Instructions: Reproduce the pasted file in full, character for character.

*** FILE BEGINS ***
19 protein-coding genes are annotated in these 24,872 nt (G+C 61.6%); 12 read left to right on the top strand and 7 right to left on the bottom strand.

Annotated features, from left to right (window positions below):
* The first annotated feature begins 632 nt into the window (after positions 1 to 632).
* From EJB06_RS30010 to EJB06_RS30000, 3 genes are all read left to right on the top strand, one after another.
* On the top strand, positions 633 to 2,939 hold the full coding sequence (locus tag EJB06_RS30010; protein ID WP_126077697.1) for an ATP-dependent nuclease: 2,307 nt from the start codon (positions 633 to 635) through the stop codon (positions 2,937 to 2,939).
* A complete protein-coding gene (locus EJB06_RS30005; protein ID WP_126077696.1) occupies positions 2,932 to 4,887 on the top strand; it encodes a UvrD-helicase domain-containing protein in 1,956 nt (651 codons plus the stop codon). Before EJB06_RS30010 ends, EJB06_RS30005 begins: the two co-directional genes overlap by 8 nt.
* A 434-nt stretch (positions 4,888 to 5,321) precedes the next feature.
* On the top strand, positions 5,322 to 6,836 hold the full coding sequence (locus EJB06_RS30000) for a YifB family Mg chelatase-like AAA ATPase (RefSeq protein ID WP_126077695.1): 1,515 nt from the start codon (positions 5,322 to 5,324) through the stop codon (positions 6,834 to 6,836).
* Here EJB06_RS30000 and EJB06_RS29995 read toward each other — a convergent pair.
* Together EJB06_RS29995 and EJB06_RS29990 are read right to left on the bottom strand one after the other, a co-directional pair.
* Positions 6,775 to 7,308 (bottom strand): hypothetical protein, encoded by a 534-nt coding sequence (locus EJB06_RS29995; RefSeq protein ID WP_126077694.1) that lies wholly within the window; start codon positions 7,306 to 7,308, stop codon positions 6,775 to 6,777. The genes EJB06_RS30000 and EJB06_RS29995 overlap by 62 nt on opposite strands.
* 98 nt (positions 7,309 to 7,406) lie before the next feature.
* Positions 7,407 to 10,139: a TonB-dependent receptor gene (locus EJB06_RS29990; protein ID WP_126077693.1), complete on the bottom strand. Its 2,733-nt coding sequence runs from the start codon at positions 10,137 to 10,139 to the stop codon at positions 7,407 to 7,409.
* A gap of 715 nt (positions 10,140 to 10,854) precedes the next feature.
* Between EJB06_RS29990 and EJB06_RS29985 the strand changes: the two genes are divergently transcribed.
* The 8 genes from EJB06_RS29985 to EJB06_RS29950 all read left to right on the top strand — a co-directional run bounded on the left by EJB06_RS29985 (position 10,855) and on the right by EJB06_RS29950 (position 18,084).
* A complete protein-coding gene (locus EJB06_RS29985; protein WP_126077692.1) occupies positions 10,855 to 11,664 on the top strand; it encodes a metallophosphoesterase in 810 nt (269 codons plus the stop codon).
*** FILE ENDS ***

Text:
19 protein-coding genes are annotated in these 24,872 nt (G+C 61.6%); 12 read left to right on the top strand and 7 right to left on the bottom strand.

Annotated features, from left to right (window positions below):
* The first annotated feature begins 632 nt into the window (after positions 1 to 632).
* From EJB06_RS30010 to EJB06_RS30000, 3 genes are all read left to right on the top strand, one after another.
* On the top strand, positions 633 to 2,939 hold the full coding sequence (locus tag EJB06_RS30010; protein ID WP_126077697.1) for an ATP-dependent nuclease: 2,307 nt from the start codon (positions 633 to 635) through the stop codon (positions 2,937 to 2,939).
* A complete protein-coding gene (locus EJB06_RS30005; protein ID WP_126077696.1) occupies positions 2,932 to 4,887 on the top strand; it encodes a UvrD-helicase domain-containing protein in 1,956 nt (651 codons plus the stop codon). Before EJB06_RS30010 ends, EJB06_RS30005 begins: the two co-directional genes overlap by 8 nt.
* A 434-nt stretch (positions 4,888 to 5,321) precedes the next feature.
* On the top strand, positions 5,322 to 6,836 hold the full coding sequence (locus EJB06_RS30000) for a YifB family Mg chelatase-like AAA ATPase (RefSeq protein ID WP_126077695.1): 1,515 nt from the start codon (positions 5,322 to 5,324) through the stop codon (positions 6,834 to 6,836).
* Here EJB06_RS30000 and EJB06_RS29995 read toward each other — a convergent pair.
* Together EJB06_RS29995 and EJB06_RS29990 are read right to left on the bottom strand one after the other, a co-directional pair.
* Positions 6,775 to 7,308 (bottom strand): hypothetical protein, encoded by a 534-nt coding sequence (locus EJB06_RS29995; RefSeq protein ID WP_126077694.1) that lies wholly within the window; start codon positions 7,306 to 7,308, stop codon positions 6,775 to 6,777. The genes EJB06_RS30000 and EJB06_RS29995 overlap by 62 nt on opposite strands.
* 98 nt (positions 7,309 to 7,406) lie before the next feature.
* Positions 7,407 to 10,139: a TonB-dependent receptor gene (locus EJB06_RS29990; protein ID WP_126077693.1), complete on the bottom strand. Its 2,733-nt coding sequence runs from the start codon at positions 10,137 to 10,139 to the stop codon at positions 7,407 to 7,409.
* A gap of 715 nt (positions 10,140 to 10,854) precedes the next feature.
* Between EJB06_RS29990 and EJB06_RS29985 the strand changes: the two genes are divergently transcribed.
* The 8 genes from EJB06_RS29985 to EJB06_RS29950 all read left to right on the top strand — a co-directional run bounded on the left by EJB06_RS29985 (position 10,855) and on the right by EJB06_RS29950 (position 18,084).
* A complete protein-coding gene (locus EJB06_RS29985; protein WP_126077692.1) occupies positions 10,855 to 11,664 on the top strand; it encodes a metallophosphoesterase in 810 nt (269 codons plus the stop codon).